General Manager of Content & Engagement at SAC
It’s oh so quiet: A mall in Senayan, Central Jakarta, is seen nearly empty of customers as retail businesses face the adverse effects of the COVID-19 outbreak. (JP/Dhoni Setiawan)
The COVID-19 pandemic has seized our attention. An outbreak of the disease has quickly affected the confidence of investors and consumers. It's only natural for companies to calculate the risks, revise their targets and reconsider their policies, including aggressive plans.
Their marketing plans will also be affected. It is almost useless to sell irrelevant products in this situation, such as sneakers, and offline marketing activation is hampered as the general public is being urged to practice social distancing. It could be worse if your brand depends on an offline experience (a hotel or coffee shop, for example). Creating promotional materials also requires face-to-face communication. In a chat group whose members are people working in advertising and public relations, they are worried their clients would hold back any marketing activities.
Fortunately, humans have been trained to be adaptive. In this situation, your ability to adapt is tested.
Hand sanitizer brands or remote meeting platforms are products that might get traction, but how exactly can a brand survive in such uncertain conditions?
Back to your purpose
In the past, consumers chose products that offered rational benefits. Some shifted from ordinary shampoos to 2-in-1 shampoos for economic benefits. Then, as choices of products become abundant, producers began to develop emotional benefits. Along with the products' features, there is the emotional bonding between brands and consumers. Loyalty makes your customers choose your brand even when other brands offer more features or lower prices.
However, consumers are also prone to changes. The middle class, which keeps growing in numbers and have big buying power, demands something else from brands: a purpose. A brand’s purpose is the reason for a brand to exist beyond making money. In its 2015 research, Cone Communications revealed that millennials opted to reward more socially responsible companies. They are more likely to trust these companies, seek employment and buy or recommend their products to others. With good purposes, these brands live longer in their consumers' lives.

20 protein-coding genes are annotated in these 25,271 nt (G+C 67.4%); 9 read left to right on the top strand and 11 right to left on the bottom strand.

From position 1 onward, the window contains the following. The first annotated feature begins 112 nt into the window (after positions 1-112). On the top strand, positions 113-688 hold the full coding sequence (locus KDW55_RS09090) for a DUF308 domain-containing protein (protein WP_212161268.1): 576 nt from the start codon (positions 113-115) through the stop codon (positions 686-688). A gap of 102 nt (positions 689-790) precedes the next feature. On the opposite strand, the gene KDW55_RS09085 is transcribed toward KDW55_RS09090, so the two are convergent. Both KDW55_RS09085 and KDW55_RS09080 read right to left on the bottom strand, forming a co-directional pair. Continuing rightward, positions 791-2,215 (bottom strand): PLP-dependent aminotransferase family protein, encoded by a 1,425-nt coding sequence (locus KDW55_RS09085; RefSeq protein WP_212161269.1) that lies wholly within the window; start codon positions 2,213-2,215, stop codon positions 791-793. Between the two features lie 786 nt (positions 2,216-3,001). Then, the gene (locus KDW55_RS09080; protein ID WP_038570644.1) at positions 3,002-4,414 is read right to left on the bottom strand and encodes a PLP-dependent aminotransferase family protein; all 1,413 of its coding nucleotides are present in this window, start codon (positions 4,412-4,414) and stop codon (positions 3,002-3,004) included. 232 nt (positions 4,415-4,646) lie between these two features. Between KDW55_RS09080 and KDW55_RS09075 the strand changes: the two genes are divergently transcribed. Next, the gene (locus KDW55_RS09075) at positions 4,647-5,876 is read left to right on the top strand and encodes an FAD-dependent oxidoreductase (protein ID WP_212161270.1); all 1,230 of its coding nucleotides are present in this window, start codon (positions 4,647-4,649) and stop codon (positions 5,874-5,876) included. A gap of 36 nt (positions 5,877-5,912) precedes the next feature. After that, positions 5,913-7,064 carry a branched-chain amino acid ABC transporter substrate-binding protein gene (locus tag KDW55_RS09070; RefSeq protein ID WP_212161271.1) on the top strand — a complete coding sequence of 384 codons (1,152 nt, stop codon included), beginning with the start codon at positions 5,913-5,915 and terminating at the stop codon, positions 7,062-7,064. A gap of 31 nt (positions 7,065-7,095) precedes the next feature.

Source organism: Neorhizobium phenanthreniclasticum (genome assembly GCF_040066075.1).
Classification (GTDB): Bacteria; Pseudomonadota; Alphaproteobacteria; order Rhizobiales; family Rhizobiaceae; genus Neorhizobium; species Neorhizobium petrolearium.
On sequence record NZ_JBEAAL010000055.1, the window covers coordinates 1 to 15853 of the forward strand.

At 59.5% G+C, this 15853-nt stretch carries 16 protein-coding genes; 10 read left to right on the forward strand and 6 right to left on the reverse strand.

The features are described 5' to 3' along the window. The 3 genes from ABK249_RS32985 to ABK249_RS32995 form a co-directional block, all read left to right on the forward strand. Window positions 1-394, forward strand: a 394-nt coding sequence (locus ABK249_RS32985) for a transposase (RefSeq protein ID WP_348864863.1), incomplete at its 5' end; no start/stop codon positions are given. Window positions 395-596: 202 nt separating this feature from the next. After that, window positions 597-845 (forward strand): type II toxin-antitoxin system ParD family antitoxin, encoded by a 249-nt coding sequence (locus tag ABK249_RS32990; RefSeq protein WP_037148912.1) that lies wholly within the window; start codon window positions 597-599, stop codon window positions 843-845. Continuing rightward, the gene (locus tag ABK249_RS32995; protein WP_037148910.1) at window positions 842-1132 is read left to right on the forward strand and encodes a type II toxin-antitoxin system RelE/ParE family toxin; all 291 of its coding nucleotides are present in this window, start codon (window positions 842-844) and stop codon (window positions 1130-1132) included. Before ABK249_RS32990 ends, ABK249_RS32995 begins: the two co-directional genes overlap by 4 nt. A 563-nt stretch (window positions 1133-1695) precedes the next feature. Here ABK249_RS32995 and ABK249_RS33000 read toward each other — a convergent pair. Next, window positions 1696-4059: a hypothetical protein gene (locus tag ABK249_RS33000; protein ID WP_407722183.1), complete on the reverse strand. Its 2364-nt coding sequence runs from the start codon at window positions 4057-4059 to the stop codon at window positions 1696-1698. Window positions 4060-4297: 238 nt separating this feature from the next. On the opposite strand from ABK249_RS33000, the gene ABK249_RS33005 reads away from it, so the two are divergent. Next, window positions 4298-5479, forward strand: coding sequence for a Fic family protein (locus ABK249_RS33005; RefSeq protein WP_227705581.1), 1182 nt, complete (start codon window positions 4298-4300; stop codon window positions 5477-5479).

So, if you feel this is not the right time to sell, you can strengthen your brand value by creating a campaign about your brand's purpose. Sariwangi Tea, with its Mari Bicara (Let's Talk) tagline, can strengthen its purpose by bringing families together in accordance with the government's plea to stay at home. For instance, one campaign can have the tagline of, "Now we have time to have a real talk".
Sasa, the MSG-based seasoning brand, introduced the tagline Micin Swag Generation. It tried to change the labeling of micin or monosodium glutamate (MSG), long believed to have bad health effects. Sasa can probably strengthen its message with a new campaign, such as #BukanSalahMicin (it's not micin's fault). The brand can follow up with bold statements, perhaps by stating that there are health issues more dangerous than the suspected effects of MSG. Sasa also needs to make sure to have varieties of their products and new promotional packages for new and existing customers.
I urge brands to have real purposes. How can your brand’s values help people face this pandemic? Tokopedia can help by filtering their sellers, in the case of stores raising prices for face masks, for instance. Dancow with its Iya, boleh (Yes, you may) campaign might be able to create chat bots and applications that are integrated with the mapping of the virus, to help parents measure the risks before saying "Iya, boleh" when their children ask for permission for their activities.
Brand purpose-based activities may not directly increase sales. However, a brand's purpose is created to ensure your brand's value can increase and the company can remain sustainable and accepted by the public for decades to come.
Still, is it economically wise to hold a campaign under these circumstances? Isn’t it wiser to spend more carefully as cash is the most important resource right now? Yes, if you are pessimistic about the bounce-back trend or if you have a business runway of fewer than 12 months. But for brands with visions long ahead, this might be the right time to stand up. (wng)
After 10 years in the advertising business as a creative director, Arya Gumilar established KayuApi Digital Reputation, a firm specializing in using digital channels as a medium for public relations. In 2018, KayuApi merged with SemutApi Colony and Klix Digital as SAC, a branding, marketing, creative and data and technology consulting firm. Arya is the general manager of content and engagement in SAC.
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Disclaimer: The opinions expressed in this article are those of the author and do not reflect the official stance of The Jakarta Post.